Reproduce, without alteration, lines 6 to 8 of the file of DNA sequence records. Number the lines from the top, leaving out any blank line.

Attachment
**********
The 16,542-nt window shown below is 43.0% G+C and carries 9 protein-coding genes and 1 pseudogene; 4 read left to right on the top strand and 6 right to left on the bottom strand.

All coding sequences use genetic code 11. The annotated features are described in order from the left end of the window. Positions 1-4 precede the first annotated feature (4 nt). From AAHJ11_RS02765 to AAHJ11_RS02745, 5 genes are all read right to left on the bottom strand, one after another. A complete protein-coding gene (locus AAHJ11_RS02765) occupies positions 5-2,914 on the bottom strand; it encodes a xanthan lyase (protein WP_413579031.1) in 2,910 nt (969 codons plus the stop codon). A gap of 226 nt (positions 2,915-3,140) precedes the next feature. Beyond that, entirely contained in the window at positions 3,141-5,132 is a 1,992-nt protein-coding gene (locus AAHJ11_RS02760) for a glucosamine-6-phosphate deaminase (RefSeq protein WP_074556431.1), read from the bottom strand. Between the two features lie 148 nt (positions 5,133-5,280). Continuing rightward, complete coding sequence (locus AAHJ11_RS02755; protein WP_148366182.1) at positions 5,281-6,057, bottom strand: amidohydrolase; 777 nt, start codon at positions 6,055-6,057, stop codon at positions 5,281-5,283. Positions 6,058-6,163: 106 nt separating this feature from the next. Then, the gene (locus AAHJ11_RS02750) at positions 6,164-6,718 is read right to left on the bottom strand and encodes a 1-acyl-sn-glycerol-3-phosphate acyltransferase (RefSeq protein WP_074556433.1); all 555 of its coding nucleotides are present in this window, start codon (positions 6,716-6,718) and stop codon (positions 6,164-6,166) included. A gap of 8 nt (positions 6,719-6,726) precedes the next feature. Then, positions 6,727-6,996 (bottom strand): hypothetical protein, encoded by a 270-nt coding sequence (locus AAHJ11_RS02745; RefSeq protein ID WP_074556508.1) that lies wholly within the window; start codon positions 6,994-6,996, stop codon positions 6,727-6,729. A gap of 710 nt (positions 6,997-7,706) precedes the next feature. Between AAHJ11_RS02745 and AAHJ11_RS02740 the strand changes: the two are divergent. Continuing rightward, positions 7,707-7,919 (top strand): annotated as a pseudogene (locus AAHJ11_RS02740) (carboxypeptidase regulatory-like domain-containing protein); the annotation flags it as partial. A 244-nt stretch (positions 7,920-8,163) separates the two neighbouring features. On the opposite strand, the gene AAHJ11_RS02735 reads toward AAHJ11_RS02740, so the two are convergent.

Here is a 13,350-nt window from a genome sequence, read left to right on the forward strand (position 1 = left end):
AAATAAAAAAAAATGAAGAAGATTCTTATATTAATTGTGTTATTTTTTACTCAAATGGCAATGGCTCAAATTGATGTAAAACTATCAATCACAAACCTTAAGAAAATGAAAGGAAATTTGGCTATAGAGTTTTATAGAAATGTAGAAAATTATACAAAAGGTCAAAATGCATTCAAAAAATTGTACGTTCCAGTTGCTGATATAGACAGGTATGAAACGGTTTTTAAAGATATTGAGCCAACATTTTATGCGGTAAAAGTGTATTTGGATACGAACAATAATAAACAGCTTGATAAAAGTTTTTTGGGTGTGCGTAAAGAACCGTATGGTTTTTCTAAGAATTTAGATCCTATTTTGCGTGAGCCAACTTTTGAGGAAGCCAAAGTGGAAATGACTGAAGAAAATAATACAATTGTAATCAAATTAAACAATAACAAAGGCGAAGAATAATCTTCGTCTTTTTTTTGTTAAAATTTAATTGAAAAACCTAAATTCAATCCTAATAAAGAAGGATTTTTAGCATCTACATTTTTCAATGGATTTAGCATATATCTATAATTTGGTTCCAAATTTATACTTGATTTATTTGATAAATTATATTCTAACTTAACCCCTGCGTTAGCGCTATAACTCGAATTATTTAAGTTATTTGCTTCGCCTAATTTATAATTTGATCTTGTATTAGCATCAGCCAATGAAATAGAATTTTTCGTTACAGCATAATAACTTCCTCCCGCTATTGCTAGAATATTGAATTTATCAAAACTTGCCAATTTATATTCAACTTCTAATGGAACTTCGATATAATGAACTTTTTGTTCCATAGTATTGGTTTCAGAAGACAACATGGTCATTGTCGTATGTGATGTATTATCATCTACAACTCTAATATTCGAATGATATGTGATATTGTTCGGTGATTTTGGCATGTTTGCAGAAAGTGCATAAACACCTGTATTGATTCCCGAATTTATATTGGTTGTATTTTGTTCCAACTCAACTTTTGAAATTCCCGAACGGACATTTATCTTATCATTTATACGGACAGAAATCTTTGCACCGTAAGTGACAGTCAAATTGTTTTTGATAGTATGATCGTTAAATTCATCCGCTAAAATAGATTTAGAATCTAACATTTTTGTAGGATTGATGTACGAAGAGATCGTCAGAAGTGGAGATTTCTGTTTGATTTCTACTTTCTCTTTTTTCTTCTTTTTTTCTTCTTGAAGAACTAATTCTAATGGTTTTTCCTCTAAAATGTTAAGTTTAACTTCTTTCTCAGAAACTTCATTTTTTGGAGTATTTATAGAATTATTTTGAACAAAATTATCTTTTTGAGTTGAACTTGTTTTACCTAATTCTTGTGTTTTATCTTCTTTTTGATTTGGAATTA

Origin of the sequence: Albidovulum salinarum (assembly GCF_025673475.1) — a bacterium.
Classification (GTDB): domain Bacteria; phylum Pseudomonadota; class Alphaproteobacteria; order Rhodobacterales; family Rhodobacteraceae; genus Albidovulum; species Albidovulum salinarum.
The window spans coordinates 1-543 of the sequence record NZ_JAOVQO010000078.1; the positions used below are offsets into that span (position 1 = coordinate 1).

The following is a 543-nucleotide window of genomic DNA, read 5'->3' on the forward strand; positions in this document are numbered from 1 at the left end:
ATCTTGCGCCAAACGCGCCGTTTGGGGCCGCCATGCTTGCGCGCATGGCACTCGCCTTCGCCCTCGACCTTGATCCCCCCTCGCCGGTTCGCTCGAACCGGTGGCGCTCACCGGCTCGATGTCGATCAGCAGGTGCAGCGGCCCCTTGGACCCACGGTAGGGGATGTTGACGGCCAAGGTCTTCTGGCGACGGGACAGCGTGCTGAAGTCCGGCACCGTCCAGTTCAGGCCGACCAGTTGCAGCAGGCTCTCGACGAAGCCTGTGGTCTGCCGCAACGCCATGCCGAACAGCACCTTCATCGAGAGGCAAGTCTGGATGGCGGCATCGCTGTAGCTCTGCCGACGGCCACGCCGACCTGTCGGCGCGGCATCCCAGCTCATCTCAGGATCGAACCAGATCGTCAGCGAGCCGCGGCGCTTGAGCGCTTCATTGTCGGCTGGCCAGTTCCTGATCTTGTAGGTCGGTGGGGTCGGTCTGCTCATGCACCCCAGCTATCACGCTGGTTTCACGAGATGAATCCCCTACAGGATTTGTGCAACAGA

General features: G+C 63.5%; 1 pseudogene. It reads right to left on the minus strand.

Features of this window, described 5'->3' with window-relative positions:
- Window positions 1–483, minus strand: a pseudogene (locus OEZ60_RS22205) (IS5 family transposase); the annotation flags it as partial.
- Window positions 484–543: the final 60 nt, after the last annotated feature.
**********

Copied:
Classification (GTDB): domain Bacteria; phylum Pseudomonadota; class Alphaproteobacteria; order Rhodobacterales; family Rhodobacteraceae; genus Albidovulum; species Albidovulum salinarum.
The window spans coordinates 1-543 of the sequence record NZ_JAOVQO010000078.1; the positions used below are offsets into that span (position 1 = coordinate 1).

The following is a 543-nucleotide window of genomic DNA, read 5'->3' on the forward strand; positions in this document are numbered from 1 at the left end: